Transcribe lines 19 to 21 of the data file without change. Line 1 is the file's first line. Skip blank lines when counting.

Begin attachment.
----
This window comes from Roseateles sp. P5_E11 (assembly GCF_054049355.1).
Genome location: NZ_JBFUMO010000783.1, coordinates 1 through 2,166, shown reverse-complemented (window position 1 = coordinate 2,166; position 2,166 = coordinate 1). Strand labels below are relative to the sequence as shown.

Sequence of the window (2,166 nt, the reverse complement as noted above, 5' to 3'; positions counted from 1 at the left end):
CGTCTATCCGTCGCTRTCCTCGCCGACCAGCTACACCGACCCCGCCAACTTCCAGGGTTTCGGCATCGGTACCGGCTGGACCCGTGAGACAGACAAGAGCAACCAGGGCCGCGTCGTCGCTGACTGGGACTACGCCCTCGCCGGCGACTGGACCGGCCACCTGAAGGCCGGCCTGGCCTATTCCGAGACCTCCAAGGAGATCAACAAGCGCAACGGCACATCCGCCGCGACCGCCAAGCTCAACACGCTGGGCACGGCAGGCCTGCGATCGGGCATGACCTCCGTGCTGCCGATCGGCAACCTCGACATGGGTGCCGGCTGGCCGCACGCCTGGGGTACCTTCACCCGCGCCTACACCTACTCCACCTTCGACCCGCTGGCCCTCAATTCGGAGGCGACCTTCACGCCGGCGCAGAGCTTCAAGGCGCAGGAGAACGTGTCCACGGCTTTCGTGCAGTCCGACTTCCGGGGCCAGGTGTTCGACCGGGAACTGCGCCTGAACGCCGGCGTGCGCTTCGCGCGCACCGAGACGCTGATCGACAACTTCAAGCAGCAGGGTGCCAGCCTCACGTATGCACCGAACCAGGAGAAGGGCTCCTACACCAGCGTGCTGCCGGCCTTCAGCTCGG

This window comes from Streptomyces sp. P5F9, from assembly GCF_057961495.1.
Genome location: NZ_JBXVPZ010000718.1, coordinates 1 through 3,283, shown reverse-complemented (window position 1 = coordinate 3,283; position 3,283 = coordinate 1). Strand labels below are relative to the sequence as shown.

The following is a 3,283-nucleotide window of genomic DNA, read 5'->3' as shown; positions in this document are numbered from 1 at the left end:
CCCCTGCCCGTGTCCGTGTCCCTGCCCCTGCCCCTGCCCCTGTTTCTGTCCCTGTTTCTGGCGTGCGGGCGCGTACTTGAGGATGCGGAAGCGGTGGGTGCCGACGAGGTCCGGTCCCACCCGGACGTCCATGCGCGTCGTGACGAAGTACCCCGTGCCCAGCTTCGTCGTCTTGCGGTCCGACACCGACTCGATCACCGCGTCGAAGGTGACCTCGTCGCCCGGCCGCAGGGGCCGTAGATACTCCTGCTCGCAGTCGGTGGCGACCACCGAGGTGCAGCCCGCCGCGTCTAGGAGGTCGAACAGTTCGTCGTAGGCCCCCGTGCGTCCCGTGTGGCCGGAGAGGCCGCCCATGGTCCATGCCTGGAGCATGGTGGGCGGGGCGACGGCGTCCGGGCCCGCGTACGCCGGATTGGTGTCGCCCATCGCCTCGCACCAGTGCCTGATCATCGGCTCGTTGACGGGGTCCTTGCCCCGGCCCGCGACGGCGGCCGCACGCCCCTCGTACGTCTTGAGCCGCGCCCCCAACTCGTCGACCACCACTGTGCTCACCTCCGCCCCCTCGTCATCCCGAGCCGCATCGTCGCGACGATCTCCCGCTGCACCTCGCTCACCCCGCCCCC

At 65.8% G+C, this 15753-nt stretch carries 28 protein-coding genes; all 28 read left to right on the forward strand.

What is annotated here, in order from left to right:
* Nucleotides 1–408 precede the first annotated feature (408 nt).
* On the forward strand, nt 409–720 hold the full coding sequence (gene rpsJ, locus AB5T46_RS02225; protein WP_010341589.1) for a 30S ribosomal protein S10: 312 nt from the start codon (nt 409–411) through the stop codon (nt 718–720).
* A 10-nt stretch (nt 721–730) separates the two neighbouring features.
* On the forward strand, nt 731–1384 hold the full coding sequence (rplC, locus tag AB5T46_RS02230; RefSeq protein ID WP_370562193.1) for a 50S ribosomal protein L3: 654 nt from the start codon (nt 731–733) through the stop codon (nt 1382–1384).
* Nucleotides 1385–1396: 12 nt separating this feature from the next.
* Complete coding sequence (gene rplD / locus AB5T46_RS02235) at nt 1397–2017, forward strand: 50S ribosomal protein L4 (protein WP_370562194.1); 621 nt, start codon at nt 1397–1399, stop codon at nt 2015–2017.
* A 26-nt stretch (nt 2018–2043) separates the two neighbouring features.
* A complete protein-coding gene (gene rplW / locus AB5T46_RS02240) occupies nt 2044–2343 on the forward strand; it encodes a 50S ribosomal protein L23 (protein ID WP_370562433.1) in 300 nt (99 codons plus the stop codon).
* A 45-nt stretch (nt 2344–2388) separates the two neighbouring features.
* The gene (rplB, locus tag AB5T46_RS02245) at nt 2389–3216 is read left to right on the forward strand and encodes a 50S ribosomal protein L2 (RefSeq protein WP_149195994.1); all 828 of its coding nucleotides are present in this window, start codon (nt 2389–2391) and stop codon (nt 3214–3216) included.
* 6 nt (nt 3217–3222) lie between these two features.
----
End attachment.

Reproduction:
* A 45-nt stretch (nt 2344–2388) separates the two neighbouring features.
* The gene (rplB, locus tag AB5T46_RS02245) at nt 2389–3216 is read left to right on the forward strand and encodes a 50S ribosomal protein L2 (RefSeq protein WP_149195994.1); all 828 of its coding nucleotides are present in this window, start codon (nt 2389–2391) and stop codon (nt 3214–3216) included.
* 6 nt (nt 3217–3222) lie between these two features.